Norway might insist on zero-emission vehicles by 2025

Elon Musk's just a little bit too happy about this one, but his optimism is well-placed

Norway's sparked a flurry of applause and misunderstanding in equal measure, with a report that the country is going to ban the sale of petrol and diesel cars by 2025.

The news came from a blog post hailing a paywalled story in Norwegian outlet Dagens Næringsliv, which was then enthusiastically endorsed by Elon Musk.

At the small cost of an e-mail registration, El Reg read the Dagens Næringsliv article (with the help of Google Translate).

Sorry, Elon, but it's not a done deal.

What's happened in Norway is that a bunch of environmental measures have been agreed by the country's Conservative Party, Progress Party, Christian Democrats, and Liberals.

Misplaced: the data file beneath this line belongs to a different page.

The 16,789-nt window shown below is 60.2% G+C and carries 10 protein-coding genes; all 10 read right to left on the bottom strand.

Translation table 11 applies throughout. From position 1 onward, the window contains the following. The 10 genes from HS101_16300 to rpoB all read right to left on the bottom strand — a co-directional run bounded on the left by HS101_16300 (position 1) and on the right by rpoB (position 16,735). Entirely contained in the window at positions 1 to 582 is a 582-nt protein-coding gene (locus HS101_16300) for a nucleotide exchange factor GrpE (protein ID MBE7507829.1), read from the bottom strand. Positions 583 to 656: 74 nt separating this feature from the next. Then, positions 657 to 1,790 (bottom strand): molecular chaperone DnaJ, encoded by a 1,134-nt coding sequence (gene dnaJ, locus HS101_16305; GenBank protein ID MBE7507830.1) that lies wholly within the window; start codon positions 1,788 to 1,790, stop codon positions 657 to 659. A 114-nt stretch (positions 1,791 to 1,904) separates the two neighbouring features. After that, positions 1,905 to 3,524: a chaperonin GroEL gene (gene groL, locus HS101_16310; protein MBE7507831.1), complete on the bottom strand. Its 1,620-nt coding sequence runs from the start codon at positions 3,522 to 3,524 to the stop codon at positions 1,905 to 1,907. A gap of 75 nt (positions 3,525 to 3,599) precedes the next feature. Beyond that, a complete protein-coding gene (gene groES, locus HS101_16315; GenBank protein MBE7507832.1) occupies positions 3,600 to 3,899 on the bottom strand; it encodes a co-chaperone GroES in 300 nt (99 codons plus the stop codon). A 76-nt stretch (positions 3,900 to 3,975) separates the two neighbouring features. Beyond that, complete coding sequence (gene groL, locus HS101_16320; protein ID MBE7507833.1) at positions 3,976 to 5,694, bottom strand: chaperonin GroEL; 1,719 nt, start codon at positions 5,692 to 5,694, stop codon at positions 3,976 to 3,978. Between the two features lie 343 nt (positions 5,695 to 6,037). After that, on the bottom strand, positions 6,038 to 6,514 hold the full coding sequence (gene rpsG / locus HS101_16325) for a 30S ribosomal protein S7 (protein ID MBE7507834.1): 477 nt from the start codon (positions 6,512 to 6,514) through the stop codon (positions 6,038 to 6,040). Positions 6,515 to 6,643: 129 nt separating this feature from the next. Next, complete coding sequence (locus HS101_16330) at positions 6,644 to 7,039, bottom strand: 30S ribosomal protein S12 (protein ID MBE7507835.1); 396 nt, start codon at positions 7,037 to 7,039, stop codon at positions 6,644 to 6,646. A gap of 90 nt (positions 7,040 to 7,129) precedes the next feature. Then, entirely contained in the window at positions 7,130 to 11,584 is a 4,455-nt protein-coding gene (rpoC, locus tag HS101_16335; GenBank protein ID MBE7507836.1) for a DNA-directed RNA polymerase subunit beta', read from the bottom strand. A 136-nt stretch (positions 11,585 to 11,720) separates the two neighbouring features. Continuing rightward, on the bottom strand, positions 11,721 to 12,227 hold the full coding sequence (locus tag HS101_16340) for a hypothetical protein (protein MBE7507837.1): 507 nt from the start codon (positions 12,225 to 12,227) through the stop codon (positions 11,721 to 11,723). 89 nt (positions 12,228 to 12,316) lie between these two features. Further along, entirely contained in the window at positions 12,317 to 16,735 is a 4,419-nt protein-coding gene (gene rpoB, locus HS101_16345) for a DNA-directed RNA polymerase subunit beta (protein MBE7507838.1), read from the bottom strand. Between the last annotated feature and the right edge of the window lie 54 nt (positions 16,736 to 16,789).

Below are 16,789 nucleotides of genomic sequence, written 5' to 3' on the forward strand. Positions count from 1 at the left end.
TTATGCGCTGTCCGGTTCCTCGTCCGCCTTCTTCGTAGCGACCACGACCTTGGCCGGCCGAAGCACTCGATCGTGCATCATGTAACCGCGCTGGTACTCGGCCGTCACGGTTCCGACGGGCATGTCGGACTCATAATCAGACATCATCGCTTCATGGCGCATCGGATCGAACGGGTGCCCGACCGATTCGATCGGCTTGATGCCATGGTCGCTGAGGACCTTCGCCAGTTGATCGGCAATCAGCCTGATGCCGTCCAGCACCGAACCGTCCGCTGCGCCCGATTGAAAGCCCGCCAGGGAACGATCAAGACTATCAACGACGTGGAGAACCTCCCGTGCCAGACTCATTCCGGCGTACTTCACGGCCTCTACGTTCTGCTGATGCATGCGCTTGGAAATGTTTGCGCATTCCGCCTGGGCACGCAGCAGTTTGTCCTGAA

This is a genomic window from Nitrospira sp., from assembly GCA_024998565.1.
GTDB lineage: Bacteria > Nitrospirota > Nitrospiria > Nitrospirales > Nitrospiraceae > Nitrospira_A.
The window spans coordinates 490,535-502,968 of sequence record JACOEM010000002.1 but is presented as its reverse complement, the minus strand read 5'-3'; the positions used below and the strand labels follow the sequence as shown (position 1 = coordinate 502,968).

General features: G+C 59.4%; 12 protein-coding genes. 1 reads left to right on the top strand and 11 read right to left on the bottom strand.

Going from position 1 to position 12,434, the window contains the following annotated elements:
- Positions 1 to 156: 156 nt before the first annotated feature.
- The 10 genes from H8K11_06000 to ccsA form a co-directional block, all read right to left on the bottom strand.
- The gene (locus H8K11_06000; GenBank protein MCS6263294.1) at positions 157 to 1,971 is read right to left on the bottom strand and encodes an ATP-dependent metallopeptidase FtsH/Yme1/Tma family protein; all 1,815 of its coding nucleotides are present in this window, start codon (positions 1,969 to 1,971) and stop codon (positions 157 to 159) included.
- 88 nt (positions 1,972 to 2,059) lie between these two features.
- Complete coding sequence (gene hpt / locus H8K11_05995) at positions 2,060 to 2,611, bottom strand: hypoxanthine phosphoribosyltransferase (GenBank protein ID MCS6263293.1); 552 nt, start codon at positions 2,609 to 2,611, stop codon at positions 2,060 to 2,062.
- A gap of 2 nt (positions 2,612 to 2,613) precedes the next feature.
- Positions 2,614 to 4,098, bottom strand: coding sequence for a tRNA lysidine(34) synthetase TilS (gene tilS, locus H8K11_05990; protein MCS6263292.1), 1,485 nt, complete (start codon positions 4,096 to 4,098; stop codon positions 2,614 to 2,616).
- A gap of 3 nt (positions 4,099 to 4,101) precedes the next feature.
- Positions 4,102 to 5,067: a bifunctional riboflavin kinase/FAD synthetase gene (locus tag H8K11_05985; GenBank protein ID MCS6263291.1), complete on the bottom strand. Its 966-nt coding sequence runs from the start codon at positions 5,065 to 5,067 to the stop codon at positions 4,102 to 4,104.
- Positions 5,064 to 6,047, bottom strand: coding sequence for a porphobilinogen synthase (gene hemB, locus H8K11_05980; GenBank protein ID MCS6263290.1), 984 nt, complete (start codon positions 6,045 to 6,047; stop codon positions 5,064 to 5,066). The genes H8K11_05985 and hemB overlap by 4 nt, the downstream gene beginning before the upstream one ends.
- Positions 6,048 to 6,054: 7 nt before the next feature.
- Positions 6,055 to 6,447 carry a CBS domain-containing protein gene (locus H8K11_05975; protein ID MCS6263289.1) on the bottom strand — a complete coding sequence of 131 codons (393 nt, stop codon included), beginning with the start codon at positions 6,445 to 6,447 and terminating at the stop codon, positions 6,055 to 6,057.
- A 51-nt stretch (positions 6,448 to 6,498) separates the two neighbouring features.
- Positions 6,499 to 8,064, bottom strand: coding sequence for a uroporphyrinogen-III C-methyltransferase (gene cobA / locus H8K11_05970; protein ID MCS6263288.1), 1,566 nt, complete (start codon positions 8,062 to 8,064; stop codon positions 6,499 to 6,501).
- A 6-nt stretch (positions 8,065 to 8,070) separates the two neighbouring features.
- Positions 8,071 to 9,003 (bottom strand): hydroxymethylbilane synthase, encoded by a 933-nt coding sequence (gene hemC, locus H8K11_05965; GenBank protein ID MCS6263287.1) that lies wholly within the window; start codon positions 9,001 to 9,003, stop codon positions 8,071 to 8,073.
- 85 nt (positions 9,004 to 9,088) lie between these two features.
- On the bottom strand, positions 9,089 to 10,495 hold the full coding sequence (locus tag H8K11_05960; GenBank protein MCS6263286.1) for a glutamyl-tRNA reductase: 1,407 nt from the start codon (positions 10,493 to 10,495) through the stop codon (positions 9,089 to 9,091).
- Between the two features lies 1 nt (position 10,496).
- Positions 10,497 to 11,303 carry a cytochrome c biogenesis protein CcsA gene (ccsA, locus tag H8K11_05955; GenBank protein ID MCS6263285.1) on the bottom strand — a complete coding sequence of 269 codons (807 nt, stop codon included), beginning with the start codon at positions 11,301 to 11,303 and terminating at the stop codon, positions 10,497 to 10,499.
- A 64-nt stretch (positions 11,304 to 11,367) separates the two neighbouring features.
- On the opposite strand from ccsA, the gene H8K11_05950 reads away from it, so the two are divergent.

While those measures do include mandating that cars sold from 2025 be zero-emission (with a longer phase-out for heavy transport), no law has been passed.

Fixing the Google translation, the parties have agreed that the proposed National Transport plan for 2018-2029 will set “targets for the number of low- and zero-emission vehicles”, and that some of those targets will be implemented by 2025.

If the policy is adopted and put into effect “all new private cars, buses and light commercial vehicles” will be zero-emission. The Dagens Næringsliv report notes that by that time, the country's government environmental business Enova will be rolling out fuelling stations for hydrogen vehicles.

What's most significant about the agreement, Dagens Næringsliv reports, is that with parliamentary elections due in 2017, the deal makes it more likely that the policies will survive beyond the election. ®


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